Guidepost Solutions’ LGBT pride tweet sparks uproar in SBC

Nearly 9,000 Southern Baptist messengers at the 2019 Southern Baptist Convention Annual Meeting on June 11, 2019, vote to pass an amendment regarding churches and sexual abuse.
Nearly 9,000 Southern Baptist messengers at the 2019 Southern Baptist Convention Annual Meeting on June 11, 2019, vote to pass an amendment regarding churches and sexual abuse. | Van Payne

Guidepost Solutions, the investigative firm that recently produced a report on how the Southern Baptist Convention's leadership mishandled sexual abuse allegations, is coming under fire from high-profile leaders in the denomination over a tweet supporting LGBT pride.

"Guidepost is committed to strengthening diversity, equity and inclusion and strives to be an organization where our team can bring their authentic selves to work," the firm declared in a tweet Monday. "We celebrate our collective progress toward equality for all and are proud to be an ally to our LGBTQ+ community."

As the secular firm's tweet made the rounds on social media, Randy C. Davis, president and executive director of the Tennessee Baptist Mission Board, denounced the company's statement and urged SBC entities receiving funding from the denomination's Cooperative Program to "immediately break ties with Guidepost Solutions."

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The Cooperative Program is the SBC's unified plan of giving through which cooperating SBC churches give a percentage of their undesignated receipts in support of their respective state convention, SBC missions and ministries. The sexual abuse investigation, which cost more than $2 million, was funded by allocations from the Cooperative Program.

"Guidepost Solutions' recently tweeted value statement on human sexuality is in sharp contrast to the Bible's family and marriage values and our confessional statements summarized by the Baptist Faith and Message," Davis said in his statement cited by the Baptist Reflector.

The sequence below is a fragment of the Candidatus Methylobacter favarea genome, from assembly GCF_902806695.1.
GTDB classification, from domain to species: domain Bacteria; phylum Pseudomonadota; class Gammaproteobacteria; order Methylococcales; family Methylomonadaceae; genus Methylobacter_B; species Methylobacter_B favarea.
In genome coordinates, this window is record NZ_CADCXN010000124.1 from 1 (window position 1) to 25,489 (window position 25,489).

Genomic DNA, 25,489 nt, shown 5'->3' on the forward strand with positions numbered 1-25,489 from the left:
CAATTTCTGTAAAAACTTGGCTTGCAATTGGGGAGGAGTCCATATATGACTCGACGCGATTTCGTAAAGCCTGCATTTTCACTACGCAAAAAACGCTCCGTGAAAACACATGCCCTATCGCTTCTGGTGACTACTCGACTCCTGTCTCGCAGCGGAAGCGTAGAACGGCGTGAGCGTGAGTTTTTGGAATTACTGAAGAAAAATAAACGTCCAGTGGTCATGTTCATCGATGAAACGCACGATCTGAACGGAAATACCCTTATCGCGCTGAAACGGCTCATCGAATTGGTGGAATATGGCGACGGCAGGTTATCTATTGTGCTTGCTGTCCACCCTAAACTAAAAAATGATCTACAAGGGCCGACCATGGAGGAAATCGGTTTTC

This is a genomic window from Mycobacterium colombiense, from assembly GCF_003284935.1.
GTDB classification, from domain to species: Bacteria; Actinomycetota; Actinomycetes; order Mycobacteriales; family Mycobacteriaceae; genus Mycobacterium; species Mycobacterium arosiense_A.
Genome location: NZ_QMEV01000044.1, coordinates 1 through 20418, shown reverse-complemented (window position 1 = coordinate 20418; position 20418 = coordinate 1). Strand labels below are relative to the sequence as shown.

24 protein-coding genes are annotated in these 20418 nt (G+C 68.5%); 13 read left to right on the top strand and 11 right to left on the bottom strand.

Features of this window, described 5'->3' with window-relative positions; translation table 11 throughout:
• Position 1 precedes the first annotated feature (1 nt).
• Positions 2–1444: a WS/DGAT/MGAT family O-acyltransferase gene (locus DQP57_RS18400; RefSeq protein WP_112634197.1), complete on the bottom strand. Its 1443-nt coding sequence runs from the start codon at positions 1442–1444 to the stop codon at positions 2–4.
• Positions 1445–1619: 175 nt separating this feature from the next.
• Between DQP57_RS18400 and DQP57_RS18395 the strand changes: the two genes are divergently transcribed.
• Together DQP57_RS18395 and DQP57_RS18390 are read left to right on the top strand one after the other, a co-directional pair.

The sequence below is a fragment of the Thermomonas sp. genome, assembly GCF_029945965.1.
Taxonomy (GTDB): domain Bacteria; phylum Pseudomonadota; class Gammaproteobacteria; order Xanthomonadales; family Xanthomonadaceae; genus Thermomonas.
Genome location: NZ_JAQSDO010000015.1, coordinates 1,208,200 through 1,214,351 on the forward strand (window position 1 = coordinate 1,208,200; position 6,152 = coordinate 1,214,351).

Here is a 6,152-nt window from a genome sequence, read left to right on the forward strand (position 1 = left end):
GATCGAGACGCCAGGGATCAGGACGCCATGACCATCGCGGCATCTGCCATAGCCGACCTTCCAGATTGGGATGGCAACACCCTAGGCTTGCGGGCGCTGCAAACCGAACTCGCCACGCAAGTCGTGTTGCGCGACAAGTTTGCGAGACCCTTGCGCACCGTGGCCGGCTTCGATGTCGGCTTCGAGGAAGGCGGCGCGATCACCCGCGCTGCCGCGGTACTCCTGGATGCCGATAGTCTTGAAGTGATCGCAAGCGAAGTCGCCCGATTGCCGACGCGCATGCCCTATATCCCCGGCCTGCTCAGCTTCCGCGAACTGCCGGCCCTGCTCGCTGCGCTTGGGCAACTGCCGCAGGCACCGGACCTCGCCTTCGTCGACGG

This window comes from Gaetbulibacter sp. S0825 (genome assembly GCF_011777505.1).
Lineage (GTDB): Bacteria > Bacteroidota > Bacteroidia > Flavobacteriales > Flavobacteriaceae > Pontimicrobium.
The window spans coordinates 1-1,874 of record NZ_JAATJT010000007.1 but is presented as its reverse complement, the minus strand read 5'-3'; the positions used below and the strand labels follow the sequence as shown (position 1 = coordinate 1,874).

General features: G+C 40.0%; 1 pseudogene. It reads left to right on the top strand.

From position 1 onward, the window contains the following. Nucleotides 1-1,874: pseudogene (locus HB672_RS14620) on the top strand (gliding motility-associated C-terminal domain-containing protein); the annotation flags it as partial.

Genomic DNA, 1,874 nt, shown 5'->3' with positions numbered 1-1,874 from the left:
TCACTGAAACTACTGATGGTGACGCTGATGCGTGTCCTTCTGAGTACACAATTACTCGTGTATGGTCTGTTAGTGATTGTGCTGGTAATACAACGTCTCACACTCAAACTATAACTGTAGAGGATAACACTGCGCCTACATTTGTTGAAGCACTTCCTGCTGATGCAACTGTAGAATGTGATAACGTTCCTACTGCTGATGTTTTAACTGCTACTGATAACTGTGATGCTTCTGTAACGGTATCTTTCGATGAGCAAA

"Amos 3:3 asks, 'Can two walk together unless they agree?' Given the disparity of conviction on the issue of human sexuality, I don't believe in this situation we can, or should, walk together," Davis said. "It undermines my confidence in any proposed future relationship between any SBC entity and Guidepost Solutions."

Tom Buck, the outspoken senior pastor of First Baptist Church of Lindale, Texas, publicly questioned whether the SBC should adopt the solutions offered by the firm to address sexual abuse.

"Hey, SBC! You might want to consider this as you contemplate adopting the solutions they offer our convention. Not sure their voice should be listened to by any Christian organization. They don't hold a biblical worldview and their recommendations reflect that," Buck tweeted Monday, pointing to Guidepost's gay pride tweet.

The SBC Executive Committee announced on June 11, 2021, that Guidepost Solutions, chosen by the SBC Sexual Abuse Task Force, would review allegations made by the former SBC Ethics & Religious Liberty Commission President Russell Moore that SBC leaders intimidated whistleblowers and exonerated churches with credible claims they mishandled sexual abuse allegations.

Guidepost Solutions was commissioned to "review and enhance training [on sex abuse] provided to SBC Executive Committee staff and its board of trustees" and the organization's "communications to cooperating churches and congregants in cooperating churches."